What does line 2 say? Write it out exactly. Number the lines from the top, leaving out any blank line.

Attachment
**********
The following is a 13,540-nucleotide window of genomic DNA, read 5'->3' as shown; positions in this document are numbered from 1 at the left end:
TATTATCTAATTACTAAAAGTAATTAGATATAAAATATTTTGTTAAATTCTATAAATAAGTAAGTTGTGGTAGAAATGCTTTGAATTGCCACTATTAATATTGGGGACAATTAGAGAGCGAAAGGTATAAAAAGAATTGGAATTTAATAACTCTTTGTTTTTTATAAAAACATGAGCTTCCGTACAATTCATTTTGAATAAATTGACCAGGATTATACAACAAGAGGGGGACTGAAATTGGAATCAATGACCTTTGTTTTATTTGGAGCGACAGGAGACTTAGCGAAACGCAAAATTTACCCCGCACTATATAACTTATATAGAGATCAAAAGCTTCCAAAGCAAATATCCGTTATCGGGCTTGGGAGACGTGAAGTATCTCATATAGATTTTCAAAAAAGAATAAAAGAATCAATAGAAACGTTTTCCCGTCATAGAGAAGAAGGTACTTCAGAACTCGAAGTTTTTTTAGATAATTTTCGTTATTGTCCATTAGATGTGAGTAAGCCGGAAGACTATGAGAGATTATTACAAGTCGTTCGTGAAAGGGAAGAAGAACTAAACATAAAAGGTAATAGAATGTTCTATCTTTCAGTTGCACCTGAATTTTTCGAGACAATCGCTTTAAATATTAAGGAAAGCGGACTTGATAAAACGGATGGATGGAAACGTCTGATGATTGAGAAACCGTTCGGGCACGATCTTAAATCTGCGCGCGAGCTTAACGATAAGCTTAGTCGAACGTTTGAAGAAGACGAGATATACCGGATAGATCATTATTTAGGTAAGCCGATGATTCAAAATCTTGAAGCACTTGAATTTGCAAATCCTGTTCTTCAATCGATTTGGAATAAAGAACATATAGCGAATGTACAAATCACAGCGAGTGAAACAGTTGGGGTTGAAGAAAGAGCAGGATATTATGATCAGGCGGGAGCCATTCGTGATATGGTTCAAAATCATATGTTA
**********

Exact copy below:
TATTATCTAATTACTAAAAGTAATTAGATATAAAATATTTTGTTAAATTCTATAAATAAGTAAGTTGTGGTAGAAATGCTTTGAATTGCCACTATTAATATTGGGGACAATTAGAGAGCGAAAGGTATAAAAAGAATTGGAATTTAATAACTCTTTGTTTTTTATAAAAACATGAGCTTCCGTACAATTCATTTTGAATAAATTGACCAGGATTATACAACAAGAGGGGGACTGAAATTGGAATCAATGACCTTTGTTTTATTTGGAGCGACAGGAGACTTAGCGAAACGCAAAATTTACCCCGCACTATATAACTTATATAGAGATCAAAAGCTTCCAAAGCAAATATCCGTTATCGGGCTTGGGAGACGTGAAGTATCTCATATAGATTTTCAAAAAAGAATAAAAGAATCAATAGAAACGTTTTCCCGTCATAGAGAAGAAGGTACTTCAGAACTCGAAGTTTTTTTAGATAATTTTCGTTATTGTCCATTAGATGTGAGTAAGCCGGAAGACTATGAGAGATTATTACAAGTCGTTCGTGAAAGGGAAGAAGAACTAAACATAAAAGGTAATAGAATGTTCTATCTTTCAGTTGCACCTGAATTTTTCGAGACAATCGCTTTAAATATTAAGGAAAGCGGACTTGATAAAACGGATGGATGGAAACGTCTGATGATTGAGAAACCGTTCGGGCACGATCTTAAATCTGCGCGCGAGCTTAACGATAAGCTTAGTCGAACGTTTGAAGAAGACGAGATATACCGGATAGATCATTATTTAGGTAAGCCGATGATTCAAAATCTTGAAGCACTTGAATTTGCAAATCCTGTTCTTCAATCGATTTGGAATAAAGAACATATAGCGAATGTACAAATCACAGCGAGTGAAACAGTTGGGGTTGAAGAAAGAGCAGGATATTATGATCAGGCGGGAGCCATTCGTGATATGGTTCAAAATCATATGTTA